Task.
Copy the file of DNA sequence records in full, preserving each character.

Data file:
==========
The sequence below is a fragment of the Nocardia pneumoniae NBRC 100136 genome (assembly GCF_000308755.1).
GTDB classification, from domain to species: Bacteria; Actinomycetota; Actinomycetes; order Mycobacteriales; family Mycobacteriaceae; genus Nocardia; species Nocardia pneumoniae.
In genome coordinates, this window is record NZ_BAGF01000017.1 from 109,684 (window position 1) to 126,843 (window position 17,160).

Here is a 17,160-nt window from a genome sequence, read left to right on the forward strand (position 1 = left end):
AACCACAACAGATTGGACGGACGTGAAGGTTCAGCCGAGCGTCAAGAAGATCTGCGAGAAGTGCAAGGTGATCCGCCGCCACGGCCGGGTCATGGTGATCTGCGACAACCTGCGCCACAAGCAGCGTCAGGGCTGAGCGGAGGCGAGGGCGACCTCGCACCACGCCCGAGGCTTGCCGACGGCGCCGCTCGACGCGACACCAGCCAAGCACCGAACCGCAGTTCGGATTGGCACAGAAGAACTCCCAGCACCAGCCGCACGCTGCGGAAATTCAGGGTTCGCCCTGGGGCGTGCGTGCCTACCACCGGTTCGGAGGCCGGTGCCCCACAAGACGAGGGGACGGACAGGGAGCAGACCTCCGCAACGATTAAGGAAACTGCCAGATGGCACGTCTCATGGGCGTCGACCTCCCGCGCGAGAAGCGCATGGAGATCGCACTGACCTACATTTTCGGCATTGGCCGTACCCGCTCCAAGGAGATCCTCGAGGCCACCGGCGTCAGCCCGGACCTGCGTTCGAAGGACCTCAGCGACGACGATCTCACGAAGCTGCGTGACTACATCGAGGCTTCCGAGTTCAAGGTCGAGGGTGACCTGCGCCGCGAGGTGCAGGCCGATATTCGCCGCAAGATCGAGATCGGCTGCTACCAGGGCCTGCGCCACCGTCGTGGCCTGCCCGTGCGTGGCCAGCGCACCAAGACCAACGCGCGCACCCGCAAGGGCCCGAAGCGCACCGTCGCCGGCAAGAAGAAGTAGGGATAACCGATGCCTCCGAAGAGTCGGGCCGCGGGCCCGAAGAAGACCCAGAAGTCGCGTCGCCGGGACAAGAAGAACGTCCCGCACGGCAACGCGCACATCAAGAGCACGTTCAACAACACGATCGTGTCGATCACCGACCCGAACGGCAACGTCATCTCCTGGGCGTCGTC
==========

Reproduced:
The sequence below is a fragment of the Nocardia pneumoniae NBRC 100136 genome (assembly GCF_000308755.1).
GTDB classification, from domain to species: Bacteria; Actinomycetota; Actinomycetes; order Mycobacteriales; family Mycobacteriaceae; genus Nocardia; species Nocardia pneumoniae.
In genome coordinates, this window is record NZ_BAGF01000017.1 from 109,684 (window position 1) to 126,843 (window position 17,160).

Here is a 17,160-nt window from a genome sequence, read left to right on the forward strand (position 1 = left end):
AACCACAACAGATTGGACGGACGTGAAGGTTCAGCCGAGCGTCAAGAAGATCTGCGAGAAGTGCAAGGTGATCCGCCGCCACGGCCGGGTCATGGTGATCTGCGACAACCTGCGCCACAAGCAGCGTCAGGGCTGAGCGGAGGCGAGGGCGACCTCGCACCACGCCCGAGGCTTGCCGACGGCGCCGCTCGACGCGACACCAGCCAAGCACCGAACCGCAGTTCGGATTGGCACAGAAGAACTCCCAGCACCAGCCGCACGCTGCGGAAATTCAGGGTTCGCCCTGGGGCGTGCGTGCCTACCACCGGTTCGGAGGCCGGTGCCCCACAAGACGAGGGGACGGACAGGGAGCAGACCTCCGCAACGATTAAGGAAACTGCCAGATGGCACGTCTCATGGGCGTCGACCTCCCGCGCGAGAAGCGCATGGAGATCGCACTGACCTACATTTTCGGCATTGGCCGTACCCGCTCCAAGGAGATCCTCGAGGCCACCGGCGTCAGCCCGGACCTGCGTTCGAAGGACCTCAGCGACGACGATCTCACGAAGCTGCGTGACTACATCGAGGCTTCCGAGTTCAAGGTCGAGGGTGACCTGCGCCGCGAGGTGCAGGCCGATATTCGCCGCAAGATCGAGATCGGCTGCTACCAGGGCCTGCGCCACCGTCGTGGCCTGCCCGTGCGTGGCCAGCGCACCAAGACCAACGCGCGCACCCGCAAGGGCCCGAAGCGCACCGTCGCCGGCAAGAAGAAGTAGGGATAACCGATGCCTCCGAAGAGTCGGGCCGCGGGCCCGAAGAAGACCCAGAAGTCGCGTCGCCGGGACAAGAAGAACGTCCCGCACGGCAACGCGCACATCAAGAGCACGTTCAACAACACGATCGTGTCGATCACCGACCCGAACGGCAACGTCATCTCCTGGGCGTCGTC